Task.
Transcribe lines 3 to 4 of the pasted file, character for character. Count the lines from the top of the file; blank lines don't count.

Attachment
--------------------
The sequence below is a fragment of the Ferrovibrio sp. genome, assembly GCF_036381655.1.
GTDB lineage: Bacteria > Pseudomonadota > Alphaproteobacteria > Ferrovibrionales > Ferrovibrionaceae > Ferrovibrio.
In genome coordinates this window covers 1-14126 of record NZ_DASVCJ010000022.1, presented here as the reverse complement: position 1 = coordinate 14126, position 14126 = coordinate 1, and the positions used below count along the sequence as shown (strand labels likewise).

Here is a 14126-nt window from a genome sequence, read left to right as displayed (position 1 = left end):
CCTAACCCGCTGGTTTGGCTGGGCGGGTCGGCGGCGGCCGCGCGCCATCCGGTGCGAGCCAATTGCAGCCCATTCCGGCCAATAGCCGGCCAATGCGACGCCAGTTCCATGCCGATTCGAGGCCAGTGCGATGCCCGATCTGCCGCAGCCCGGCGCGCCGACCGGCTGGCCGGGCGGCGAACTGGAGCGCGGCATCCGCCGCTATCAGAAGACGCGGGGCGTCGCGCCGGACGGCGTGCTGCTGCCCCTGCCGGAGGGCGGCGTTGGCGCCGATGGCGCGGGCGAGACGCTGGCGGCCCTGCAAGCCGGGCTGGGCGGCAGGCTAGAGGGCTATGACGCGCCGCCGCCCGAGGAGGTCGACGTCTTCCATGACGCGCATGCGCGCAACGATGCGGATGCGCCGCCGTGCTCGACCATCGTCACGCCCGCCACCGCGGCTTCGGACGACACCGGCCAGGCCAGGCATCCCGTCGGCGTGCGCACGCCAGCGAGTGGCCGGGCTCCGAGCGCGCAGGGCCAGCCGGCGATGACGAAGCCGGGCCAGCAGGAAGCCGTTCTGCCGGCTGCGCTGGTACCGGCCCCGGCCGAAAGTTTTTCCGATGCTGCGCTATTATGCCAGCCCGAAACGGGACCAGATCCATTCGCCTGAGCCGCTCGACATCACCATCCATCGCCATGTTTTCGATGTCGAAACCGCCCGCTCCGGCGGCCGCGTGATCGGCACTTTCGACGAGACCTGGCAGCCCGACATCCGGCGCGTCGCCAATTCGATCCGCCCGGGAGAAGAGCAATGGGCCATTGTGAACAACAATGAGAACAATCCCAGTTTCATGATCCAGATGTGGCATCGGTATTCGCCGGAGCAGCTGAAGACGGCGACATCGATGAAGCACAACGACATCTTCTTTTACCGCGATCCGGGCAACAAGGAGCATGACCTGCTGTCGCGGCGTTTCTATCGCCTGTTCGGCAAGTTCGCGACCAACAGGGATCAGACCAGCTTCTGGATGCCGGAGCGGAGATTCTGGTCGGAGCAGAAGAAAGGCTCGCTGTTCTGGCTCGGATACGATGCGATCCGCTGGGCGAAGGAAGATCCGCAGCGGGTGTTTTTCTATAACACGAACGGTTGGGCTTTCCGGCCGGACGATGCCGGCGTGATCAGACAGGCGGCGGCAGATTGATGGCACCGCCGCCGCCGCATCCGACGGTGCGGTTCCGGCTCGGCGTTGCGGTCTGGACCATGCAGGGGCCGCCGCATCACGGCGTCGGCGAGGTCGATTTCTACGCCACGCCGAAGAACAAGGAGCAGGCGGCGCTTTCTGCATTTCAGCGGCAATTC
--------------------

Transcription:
In genome coordinates this window covers 1-14126 of record NZ_DASVCJ010000022.1, presented here as the reverse complement: position 1 = coordinate 14126, position 14126 = coordinate 1, and the positions used below count along the sequence as shown (strand labels likewise).

Here is a 14126-nt window from a genome sequence, read left to right as displayed (position 1 = left end):